Uzumake - Spiral into Horror Rothdas book review RSS
4.0 Stars

Uzumake is a series of Japanese comic books, or as they call them over there, "visual novels". There are ~20 issues in the series, where each issue covers one incident in the gradual infection and corruption of a village by a supernatural terror. The terror is less of a monster and more of a platonic idea, the idea of the Spiral, which entrances and maddens and transforms and kills the inhabitants of the village.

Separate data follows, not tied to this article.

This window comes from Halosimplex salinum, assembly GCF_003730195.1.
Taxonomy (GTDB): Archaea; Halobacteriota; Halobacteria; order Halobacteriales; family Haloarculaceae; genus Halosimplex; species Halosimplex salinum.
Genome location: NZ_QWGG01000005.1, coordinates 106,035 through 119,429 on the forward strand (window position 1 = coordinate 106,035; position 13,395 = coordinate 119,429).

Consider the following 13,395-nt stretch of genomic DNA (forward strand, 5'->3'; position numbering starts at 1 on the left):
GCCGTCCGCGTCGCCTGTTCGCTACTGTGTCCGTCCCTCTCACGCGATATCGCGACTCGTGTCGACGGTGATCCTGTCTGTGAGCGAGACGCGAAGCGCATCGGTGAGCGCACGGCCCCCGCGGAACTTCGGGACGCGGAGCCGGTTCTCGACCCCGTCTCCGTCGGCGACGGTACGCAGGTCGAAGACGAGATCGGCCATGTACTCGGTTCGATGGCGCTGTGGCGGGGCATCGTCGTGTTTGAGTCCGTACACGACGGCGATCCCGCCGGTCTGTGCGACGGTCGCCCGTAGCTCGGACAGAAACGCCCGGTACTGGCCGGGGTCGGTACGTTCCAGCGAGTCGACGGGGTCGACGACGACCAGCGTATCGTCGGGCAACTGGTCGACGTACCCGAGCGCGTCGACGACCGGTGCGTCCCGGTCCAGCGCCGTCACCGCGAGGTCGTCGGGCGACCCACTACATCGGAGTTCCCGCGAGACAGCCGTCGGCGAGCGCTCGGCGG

The collection was surprisingly good, for some values of good. Visually the novel is great. The "spiral" idea lends itself very well to the comic book form, and there are dozens of neat and creative visual motifs and riffs on this form. The stories themselves are not really scary in the sense of a jump scare or an afraid of the dark scare, but rather they are deeply unsettling. I'm not sure how well I can measure this, as thanks to the internet I've already lost most the Sanity Points I have to lose in this area, but I thought that a lot of the imagery was really out there and disturbing. There is a lot of body horror, warts and growths that consume their host, corrupted placentas growing into fungal blooms, babies moving back into wombs, etc. (Ed. Keep it up Japan!) There were a number of shared themes between this and Jeff Vandermeer's Annihiliation series; you have the lighthouse and inverted lighthouse, the transformation of human into beast, the idea of semiotic contagion and corruption, the idea of a region where reality itself has been marked out and claimed by an alien power. Vandermeer is a lot more restrained with his weirdness though; here it is more balls to the wall weirdness from from page 1 through page 500. Partially as a result of that, the stories feel less grounded than Vandermeer's. That's kind of a weird criticism to have of a book of Weird Tales, but I think it can be important to have some sense of consistency or breathing room in the story. I feel like in terms of realism A) There is no way the protagonist actually stays in the village past issue 2, or maybe issue 3. I think any half-way rationale person would be packing the car at that point. And B) there is no way the protagonist survives past issue 10 or so. I can see why the stories are laid out this way (it's a monthly comic book where each issue needs to be its own self contained thing while maintaining the theme), but it makes the story perhaps less interesting than it would be if told as a cohesive whole. Still, a really well done work.